Corn is one of the most common agricultural crops around the world. The crop got its start from the humble teosinte, a Mexican grass that was selectively bred and domesticated over 10,000 years to increase ear size and number of kernels to become the corn crop we know today.
Teosinte still has relevance today as a potential cover crop. Mexican researchers found that the hard-seeded grain grows well in a variety of ecological conditions, including hot and humid regions to temperate and dry valleys, making it a good choice of cover crop for a range of soil types and climates.
While teosinte resembles Indian corn, the leaves are longer and broader, and the stalk is filled with sweeter sap. Teosinte can grow to be up to 10 feet tall and needs at least 5-6 months of good weather before tasseling. There are no serious pests or diseases that affect teosinte.
In 2018, USDA NRCS completed 4 years of evaluating cover crops that grow well in warmer weather, including teosinte. The study found that teosinte produces dense stands that yield large amounts of biomass, approximately 20-30 tons per acre.
Research done at the University of Sargodha in Pakistan found that teosinte yielded 27-55% more biomass than corn. The University of Kentucky also assessed teosinte as a cover crop in 2018, and found it to be heat tolerant, excellent at suppressing weeds and a great choice for helping build the soil.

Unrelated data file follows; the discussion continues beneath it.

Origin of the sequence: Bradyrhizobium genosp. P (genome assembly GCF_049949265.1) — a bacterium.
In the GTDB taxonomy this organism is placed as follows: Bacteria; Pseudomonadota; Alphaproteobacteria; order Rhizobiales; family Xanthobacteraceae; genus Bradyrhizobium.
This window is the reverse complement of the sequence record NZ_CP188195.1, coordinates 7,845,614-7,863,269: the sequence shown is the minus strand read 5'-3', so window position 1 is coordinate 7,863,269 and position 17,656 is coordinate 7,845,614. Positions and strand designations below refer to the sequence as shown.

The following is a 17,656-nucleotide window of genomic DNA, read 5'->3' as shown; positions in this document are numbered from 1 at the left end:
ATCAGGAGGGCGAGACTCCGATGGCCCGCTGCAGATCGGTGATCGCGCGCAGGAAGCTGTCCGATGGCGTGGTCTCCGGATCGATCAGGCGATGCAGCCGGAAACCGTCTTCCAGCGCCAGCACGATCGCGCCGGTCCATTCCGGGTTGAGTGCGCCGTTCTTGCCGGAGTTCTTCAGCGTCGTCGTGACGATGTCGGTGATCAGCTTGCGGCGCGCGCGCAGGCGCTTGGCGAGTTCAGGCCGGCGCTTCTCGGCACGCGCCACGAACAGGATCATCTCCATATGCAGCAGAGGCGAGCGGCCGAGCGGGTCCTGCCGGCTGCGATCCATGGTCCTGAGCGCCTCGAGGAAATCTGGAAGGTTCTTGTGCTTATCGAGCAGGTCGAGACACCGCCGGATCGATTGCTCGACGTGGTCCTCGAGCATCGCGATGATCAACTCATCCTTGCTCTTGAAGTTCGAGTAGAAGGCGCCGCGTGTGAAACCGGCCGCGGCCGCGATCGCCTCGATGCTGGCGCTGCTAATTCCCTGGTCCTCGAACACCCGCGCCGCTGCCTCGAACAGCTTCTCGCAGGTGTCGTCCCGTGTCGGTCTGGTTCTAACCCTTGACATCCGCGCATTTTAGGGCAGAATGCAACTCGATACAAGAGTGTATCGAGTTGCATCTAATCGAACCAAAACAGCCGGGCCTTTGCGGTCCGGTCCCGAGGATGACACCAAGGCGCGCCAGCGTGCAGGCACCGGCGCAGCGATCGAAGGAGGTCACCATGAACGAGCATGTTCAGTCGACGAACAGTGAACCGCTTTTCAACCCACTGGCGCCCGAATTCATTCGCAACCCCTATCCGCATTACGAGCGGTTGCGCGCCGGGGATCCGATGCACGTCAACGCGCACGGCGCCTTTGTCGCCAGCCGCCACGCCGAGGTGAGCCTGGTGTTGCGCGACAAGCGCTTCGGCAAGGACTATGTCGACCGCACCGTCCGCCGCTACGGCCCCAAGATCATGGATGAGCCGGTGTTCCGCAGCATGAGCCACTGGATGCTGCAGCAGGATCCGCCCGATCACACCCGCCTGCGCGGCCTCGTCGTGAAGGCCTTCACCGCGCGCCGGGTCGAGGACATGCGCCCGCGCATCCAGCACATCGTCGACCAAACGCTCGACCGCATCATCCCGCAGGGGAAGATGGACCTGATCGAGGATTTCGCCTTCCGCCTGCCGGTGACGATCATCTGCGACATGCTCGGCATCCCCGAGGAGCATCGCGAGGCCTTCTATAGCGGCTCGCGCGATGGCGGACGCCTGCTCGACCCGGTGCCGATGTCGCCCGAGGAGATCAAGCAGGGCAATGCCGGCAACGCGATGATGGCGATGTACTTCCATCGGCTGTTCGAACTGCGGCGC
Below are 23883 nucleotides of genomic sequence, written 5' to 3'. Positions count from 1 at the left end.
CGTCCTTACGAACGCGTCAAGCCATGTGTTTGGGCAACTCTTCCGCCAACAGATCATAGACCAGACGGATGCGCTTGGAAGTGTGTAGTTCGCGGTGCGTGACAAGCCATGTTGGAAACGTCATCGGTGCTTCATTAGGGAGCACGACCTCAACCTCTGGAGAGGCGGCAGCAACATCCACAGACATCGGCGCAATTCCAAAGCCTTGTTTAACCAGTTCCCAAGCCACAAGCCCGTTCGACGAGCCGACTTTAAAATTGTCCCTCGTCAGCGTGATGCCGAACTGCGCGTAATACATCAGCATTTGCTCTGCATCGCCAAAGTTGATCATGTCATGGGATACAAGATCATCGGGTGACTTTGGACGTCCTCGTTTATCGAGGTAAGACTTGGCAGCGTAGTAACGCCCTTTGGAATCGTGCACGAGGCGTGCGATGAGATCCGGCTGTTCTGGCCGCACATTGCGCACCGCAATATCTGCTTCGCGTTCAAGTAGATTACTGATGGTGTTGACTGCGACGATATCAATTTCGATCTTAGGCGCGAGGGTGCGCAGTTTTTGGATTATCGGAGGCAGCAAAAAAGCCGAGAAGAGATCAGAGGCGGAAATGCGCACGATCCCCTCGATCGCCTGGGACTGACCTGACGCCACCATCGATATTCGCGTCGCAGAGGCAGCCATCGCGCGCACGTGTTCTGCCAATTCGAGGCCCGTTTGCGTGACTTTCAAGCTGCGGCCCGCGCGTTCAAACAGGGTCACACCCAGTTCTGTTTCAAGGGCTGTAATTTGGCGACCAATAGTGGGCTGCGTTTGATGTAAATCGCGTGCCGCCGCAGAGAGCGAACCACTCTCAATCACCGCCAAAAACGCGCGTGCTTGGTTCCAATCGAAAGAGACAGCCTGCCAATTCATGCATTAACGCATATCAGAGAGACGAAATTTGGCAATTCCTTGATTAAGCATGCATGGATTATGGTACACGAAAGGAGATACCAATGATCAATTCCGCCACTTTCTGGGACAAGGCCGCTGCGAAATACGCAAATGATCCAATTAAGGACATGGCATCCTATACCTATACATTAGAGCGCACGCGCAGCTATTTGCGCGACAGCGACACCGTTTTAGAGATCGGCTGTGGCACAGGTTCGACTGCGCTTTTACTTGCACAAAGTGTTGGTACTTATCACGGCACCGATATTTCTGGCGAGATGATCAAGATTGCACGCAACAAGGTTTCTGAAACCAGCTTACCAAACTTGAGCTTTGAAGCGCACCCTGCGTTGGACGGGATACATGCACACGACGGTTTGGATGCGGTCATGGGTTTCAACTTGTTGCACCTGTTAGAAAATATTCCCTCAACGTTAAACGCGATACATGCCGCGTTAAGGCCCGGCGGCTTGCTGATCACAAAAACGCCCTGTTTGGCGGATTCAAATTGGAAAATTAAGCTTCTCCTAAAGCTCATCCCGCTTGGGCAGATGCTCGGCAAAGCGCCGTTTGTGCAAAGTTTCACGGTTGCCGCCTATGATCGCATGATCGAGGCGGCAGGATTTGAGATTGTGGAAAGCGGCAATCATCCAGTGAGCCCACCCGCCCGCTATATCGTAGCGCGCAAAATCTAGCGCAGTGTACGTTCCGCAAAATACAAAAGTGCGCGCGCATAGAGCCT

However, there is a potential for teosinte to become an annual weed problem if it is not properly terminated, and it took a while for the stand to become established. Growers in several states have already been using teosinte as a potential forage crop for silage or hay, including Florida, Georgia, Kansas, Louisiana, Mississippi and Texas.
In India, teosinte is highly valued as silage with advantages over corn silage such as multiple cuttings, high nutritive value and ease of cultivation. If managed for multiple cuttings, teosinte can result in up to 4 cuttings during the growing season.
In other parts of the world, teosinte has proven its value as a tall and vigorously growing crop which can tolerate both moderate drought and temporary flooding. Different varieties of teosinte have adapted to high altitude, higher solar radiation and low rainfall during short growing seasons.
If you are looking for a cover that increases wildlife traffic, teosinte is the perfect cover. Birds, deer, rabbits, turkey, quail and doves like teosinte, so it can be used in conservation programs as a long-term wildlife food supply.
Researchers are also studying teosinte as a possibility for biofuel, so this is a crop that will be growing in interest. Interested in growing teosinte as a cover? Several cover crop seed companies offer teosinte as an option.